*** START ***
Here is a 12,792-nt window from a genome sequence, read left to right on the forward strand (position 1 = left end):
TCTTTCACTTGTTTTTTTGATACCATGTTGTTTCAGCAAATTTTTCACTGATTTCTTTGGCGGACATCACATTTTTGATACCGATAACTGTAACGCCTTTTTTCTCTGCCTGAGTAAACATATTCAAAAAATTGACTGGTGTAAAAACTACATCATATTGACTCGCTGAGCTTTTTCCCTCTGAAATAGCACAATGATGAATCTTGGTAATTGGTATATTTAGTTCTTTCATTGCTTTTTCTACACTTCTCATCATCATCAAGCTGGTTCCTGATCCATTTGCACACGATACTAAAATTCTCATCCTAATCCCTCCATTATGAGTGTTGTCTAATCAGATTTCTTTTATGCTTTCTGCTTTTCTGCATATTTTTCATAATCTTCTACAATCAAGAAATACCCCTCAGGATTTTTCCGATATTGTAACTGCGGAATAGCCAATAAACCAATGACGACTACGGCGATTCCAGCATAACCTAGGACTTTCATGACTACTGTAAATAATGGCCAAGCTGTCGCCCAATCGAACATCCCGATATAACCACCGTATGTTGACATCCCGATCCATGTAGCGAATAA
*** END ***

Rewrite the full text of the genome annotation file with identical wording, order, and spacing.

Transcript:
Here is a 12,792-nt window from a genome sequence, read left to right on the forward strand (position 1 = left end):
TCTTTCACTTGTTTTTTTGATACCATGTTGTTTCAGCAAATTTTTCACTGATTTCTTTGGCGGACATCACATTTTTGATACCGATAACTGTAACGCCTTTTTTCTCTGCCTGAGTAAACATATTCAAAAAATTGACTGGTGTAAAAACTACATCATATTGACTCGCTGAGCTTTTTCCCTCTGAAATAGCACAATGATGAATCTTGGTAATTGGTATATTTAGTTCTTTCATTGCTTTTTCTACACTTCTCATCATCATCAAGCTGGTTCCTGATCCATTTGCACACGATACTAAAATTCTCATCCTAATCCCTCCATTATGAGTGTTGTCTAATCAGATTTCTTTTATGCTTTCTGCTTTTCTGCATATTTTTCATAATCTTCTACAATCAAGAAATACCCCTCAGGATTTTTCCGATATTGTAACTGCGGAATAGCCAATAAACCAATGACGACTACGGCGATTCCAGCATAACCTAGGACTTTCATGACTACTGTAAATAATGGCCAAGCTGTCGCCCAATCGAACATCCCGATATAACCACCGTATGTTGACATCCCGATCCATGTAGCGAATAA